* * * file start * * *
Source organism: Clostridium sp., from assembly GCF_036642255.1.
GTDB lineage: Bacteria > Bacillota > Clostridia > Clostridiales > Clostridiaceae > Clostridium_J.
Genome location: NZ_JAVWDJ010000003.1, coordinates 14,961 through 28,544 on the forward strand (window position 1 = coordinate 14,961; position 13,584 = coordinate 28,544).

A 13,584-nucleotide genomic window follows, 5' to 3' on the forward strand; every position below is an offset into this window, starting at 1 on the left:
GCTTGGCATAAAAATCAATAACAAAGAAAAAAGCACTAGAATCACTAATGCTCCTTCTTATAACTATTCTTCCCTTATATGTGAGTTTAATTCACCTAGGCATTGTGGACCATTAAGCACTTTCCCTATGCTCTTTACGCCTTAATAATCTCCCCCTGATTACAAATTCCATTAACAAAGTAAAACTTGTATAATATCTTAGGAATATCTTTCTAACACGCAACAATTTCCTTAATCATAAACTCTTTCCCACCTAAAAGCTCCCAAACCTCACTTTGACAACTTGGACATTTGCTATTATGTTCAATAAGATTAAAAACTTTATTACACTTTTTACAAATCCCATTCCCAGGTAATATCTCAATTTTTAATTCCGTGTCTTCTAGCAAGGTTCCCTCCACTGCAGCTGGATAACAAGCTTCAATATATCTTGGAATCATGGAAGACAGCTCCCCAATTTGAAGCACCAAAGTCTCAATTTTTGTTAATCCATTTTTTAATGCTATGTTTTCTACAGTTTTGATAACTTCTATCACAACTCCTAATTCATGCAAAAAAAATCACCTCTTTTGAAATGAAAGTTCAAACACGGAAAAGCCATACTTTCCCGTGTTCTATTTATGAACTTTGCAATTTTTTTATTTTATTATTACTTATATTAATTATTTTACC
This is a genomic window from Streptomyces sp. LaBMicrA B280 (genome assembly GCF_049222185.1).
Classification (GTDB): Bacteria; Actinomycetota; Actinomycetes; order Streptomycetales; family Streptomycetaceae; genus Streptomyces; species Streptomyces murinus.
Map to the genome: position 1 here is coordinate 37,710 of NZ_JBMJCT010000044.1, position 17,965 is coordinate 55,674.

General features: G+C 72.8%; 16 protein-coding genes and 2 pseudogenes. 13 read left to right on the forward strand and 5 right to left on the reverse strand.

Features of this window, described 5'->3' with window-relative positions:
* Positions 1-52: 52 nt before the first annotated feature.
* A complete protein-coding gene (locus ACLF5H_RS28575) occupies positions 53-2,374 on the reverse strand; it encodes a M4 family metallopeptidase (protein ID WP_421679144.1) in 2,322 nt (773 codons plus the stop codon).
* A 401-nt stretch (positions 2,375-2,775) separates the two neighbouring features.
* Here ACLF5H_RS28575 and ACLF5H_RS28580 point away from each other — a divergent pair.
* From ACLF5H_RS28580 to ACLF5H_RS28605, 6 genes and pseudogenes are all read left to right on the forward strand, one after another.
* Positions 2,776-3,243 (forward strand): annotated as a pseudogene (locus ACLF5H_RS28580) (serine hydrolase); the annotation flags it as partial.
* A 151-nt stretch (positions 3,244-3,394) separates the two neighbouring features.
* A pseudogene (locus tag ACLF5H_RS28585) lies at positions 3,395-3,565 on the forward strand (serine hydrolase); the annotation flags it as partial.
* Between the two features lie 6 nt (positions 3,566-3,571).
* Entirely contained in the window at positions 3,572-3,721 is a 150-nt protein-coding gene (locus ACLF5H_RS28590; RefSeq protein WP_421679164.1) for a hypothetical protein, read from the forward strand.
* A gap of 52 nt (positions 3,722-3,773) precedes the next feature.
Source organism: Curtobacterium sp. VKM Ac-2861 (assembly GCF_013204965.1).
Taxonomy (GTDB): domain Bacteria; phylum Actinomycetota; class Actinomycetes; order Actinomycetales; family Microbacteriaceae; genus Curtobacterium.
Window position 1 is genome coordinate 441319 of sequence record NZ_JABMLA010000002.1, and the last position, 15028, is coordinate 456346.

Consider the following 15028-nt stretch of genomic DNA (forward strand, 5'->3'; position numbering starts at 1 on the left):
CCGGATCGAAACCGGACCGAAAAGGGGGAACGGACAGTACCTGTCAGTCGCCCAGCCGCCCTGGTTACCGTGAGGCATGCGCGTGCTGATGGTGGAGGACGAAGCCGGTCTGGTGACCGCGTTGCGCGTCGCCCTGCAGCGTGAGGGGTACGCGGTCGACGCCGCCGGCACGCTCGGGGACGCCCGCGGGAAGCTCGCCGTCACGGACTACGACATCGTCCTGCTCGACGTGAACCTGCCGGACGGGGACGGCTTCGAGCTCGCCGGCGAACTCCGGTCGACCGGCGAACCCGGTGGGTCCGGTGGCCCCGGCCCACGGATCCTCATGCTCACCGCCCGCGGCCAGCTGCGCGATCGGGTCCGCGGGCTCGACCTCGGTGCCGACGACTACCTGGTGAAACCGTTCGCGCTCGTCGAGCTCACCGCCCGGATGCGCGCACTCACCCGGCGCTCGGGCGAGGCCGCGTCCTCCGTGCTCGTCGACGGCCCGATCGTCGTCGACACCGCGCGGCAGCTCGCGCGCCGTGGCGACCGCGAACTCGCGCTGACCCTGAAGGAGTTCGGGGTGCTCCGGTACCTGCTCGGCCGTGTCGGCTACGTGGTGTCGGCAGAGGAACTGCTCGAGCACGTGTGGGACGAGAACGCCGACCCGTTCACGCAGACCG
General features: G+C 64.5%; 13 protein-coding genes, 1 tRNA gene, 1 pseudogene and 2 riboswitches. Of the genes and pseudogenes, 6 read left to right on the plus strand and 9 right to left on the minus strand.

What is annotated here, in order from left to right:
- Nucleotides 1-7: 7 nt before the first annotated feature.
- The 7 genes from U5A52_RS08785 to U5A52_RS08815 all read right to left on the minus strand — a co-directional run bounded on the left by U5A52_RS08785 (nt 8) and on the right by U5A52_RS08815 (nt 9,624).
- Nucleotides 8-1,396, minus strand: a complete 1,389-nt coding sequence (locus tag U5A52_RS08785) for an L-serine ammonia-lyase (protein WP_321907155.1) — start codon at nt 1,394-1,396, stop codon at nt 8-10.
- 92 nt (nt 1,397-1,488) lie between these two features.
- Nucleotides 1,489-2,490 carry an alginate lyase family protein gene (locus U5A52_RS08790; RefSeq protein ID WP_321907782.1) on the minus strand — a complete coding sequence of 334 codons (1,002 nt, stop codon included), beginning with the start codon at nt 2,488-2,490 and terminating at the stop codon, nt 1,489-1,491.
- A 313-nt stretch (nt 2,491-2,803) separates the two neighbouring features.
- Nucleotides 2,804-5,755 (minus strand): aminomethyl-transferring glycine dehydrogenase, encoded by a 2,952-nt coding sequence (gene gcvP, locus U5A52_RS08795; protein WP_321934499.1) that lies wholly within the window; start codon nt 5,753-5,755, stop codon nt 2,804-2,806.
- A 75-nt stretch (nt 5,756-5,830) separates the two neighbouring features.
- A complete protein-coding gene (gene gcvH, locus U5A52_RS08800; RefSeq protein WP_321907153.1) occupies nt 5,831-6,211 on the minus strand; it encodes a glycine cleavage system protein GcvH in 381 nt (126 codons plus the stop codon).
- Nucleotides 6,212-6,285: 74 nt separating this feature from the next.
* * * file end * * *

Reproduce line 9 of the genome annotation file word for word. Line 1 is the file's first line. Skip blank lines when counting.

General features: G+C 72.8%; 16 protein-coding genes and 2 pseudogenes. 13 read left to right on the forward strand and 5 right to left on the reverse strand.